Camplified comes to World Sports Camp at Williston



Last modified: Wednesday, July 17, 2013

EASTHAMPTON — Campers attending the World Sports Camp at Williston Northampton School were surprised on Tuesday when they found themselves rubbing elbows with some rising stars of the music industry.

Some 150 campers, all clad in shorts and camp T-shirts, were quick to notice the performers when they showed up for dinner.

“It was fun to see the kids’ jaws drop when they saw the musicians walk into the dining hall for dinner,” said Director of Health and Wellness Kerry-Beth Garvey. “I think a lot of them were a bit star struck.”

The musicians were on a “Camplified” tour, which for the past 10 years has been bringing both new and established young performers to summer camps throughout the country.

Songwriter and tour producer Anthony Natoli said the tours have served as a launch pad for several performers, one of whom is 16-year-old pop star Cody Simpson.

“This is an opportunity for kids to get to see a concert while many are at the age where they can’t actually go out to a show,” Natoli said. “It is also great for the artists because they get to understand tour life while getting great exposure to a young fan base.”

Headlining this leg of the tour is Cover Drive, a young band of four musicians from Barbados. The band has gained widespread popularity in Europe, with four of their songs making it to the top 10 on the music charts in the United Kingdom.

“This band is amazing. They have really blown up in Europe and this is their first tour in the U.S.,” Natoli said.

Cover Drive has worked with Grammy Award-winner Kelly Clarkson on her 2012 “Stronger” tour in the U.K. and Ireland, and has opened for Rihanna. The group is also featured on the Far East Movement’s song “Turn Up the Love,” which was part of Barack Obama’s inaugural playlist.

“The band has been together for three years, but we have been friends since we were kids,” said lead singer Amanda Reifer, 20.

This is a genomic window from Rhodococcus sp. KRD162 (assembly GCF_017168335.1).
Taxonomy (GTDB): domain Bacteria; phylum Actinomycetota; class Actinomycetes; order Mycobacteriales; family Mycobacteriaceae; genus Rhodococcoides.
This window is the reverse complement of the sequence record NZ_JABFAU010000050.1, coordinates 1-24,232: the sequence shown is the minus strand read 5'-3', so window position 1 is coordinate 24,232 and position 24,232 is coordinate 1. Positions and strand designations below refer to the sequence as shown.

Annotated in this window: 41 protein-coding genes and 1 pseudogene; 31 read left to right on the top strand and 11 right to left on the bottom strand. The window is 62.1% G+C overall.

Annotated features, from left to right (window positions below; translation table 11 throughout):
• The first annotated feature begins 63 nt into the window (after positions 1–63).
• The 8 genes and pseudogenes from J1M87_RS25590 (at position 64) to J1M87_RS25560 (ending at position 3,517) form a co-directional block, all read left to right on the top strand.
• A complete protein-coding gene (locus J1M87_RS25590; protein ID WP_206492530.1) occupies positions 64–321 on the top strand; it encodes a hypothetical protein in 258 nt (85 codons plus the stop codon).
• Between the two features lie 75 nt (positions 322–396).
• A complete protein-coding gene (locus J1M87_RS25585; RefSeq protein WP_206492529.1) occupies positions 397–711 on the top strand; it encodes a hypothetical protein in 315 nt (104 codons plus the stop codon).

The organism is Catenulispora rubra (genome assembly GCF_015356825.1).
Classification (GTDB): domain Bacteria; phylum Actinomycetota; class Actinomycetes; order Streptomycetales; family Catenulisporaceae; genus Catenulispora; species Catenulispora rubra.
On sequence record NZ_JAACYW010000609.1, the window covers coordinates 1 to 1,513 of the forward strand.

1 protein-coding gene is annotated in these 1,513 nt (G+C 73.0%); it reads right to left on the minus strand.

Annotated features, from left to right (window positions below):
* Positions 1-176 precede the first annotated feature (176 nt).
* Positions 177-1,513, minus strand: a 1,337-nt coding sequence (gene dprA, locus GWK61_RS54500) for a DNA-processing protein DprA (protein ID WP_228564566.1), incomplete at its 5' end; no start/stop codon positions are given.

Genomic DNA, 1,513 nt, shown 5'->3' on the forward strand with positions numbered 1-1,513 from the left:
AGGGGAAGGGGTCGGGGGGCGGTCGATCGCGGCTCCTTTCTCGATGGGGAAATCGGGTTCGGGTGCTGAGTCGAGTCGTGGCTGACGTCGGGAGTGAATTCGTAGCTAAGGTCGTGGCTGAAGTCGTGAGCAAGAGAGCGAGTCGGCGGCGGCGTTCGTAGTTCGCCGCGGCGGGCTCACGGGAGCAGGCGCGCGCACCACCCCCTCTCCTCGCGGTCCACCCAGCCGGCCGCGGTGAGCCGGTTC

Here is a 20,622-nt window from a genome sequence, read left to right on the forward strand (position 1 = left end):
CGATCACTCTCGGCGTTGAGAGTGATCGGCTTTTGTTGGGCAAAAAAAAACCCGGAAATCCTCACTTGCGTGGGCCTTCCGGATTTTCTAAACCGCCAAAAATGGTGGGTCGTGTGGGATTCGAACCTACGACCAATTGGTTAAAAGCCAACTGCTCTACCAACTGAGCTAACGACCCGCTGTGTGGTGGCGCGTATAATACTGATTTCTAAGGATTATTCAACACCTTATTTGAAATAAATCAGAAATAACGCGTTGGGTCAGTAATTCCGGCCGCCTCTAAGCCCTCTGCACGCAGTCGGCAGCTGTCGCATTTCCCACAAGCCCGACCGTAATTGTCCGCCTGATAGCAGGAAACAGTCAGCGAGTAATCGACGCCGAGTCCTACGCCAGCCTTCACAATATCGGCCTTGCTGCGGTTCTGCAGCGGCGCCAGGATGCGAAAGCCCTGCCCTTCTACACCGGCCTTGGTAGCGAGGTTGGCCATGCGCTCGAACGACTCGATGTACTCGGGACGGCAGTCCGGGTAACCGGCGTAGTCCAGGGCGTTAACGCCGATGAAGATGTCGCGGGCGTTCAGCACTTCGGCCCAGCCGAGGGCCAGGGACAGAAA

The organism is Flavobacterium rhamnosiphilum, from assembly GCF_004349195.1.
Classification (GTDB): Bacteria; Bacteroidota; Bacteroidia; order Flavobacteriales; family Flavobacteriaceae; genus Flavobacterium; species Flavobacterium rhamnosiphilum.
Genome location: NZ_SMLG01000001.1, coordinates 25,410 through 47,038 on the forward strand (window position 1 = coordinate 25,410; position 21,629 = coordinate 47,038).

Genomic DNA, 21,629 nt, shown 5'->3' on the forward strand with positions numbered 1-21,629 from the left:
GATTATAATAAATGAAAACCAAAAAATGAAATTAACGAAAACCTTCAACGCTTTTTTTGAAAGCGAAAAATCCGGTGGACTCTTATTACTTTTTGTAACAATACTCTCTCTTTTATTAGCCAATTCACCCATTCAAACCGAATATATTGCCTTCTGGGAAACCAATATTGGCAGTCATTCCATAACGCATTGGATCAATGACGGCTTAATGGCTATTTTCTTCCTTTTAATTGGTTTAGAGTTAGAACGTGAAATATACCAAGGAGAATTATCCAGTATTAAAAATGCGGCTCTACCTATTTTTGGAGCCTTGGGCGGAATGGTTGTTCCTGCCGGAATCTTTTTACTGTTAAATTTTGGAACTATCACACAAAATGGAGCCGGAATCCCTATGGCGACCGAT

“We are very excited to be here. Camplified is very different than anything we have done before,” Reifer said. “It’s really nice to have such a small and intimate gig and the kids are great.”

The other acts on the tour are Chuck Threezy, a “hip pop” performer, and the rock band Echo 4.

Normally filled with the sounds of squeaking sneakers and the swoosh of basketball nets, the Williston gymnasium became a mini concert venue complete with stage lighting, musical equipment and a sound board.

As the bands performed, campers danced, cheered and sang along. Many grabbed for promotional backpacks and CDs that were intermittently tossed into the crowd.

Coach Lazarus Manjoro of Zimbabwe is a well know tennis player in Africa. On Tuesday evening he danced along with campers.

“This band is very good, and the whole concert has been lovely,” Manjoro said.

After the concert, campers were invited to a meet-and-greet with the musicians where they could also receive autographed posters of the tour.

“I thought it was very good,” said Greg Roseman, 16, of Florida. “I like them all, but I think that last band (Cover Drive) was my favorite.”

World Sports Camp

The World Sports Camp has been based at Williston for the past 14 years.

Previously located in Bristol, R.I., the camp was founded 30 years ago by Terry Shand, who, together with his son Addam, serves as co-director.

The camp attracts coaches and campers from around the world.

“Forty-five percent of our campers are international kids,” Shand said. “But we all speak the same language, which is sports, laughter and music.”

The coaches at the camp are professional and club athletes, hand pick by the Shands.

“We never use an agency to find our people. We go wherever they are in the world, we watch them play their sport, and interview each one personally,” Shand said.

Campers have a range of athletic abilities and experience. International campers who may experience a language barrier are paired with coaches who are fluent in the camper’s native language.

Since the camp has been in operation, campers and coaches have come from of 90 countries around the world.

The camp offers basketball, soccer, tennis and golf as well as recreational swimming. English as a Second Language classes are also provided for campers who wish to become more proficient in conversational English.

Both co-directors make it their duty to know all of the campers by their first name and expect coaches to do the same.

“Kids never remember every game they played at camp. What they do remember is when they didn’t get to play, or a coach knew everyone else’s name but theirs,” Shand said. “We don’t have A-teams and B-teams, we have an A-team and another A-team.”

Shand said he learned about Camplified while searching for entertainment for the campers.

“We saw their website, called some of the camps that had hired them, and they got all glowing reviews,” he said. “From the looks of it, everyone is having a good time tonight.”

Camper Marie Murphy, 12, of Hadley, concurred.

“This is my fourth year here and the concert was so much fun!” Murphy said. “I like all the bands. I thought they were great.”


 


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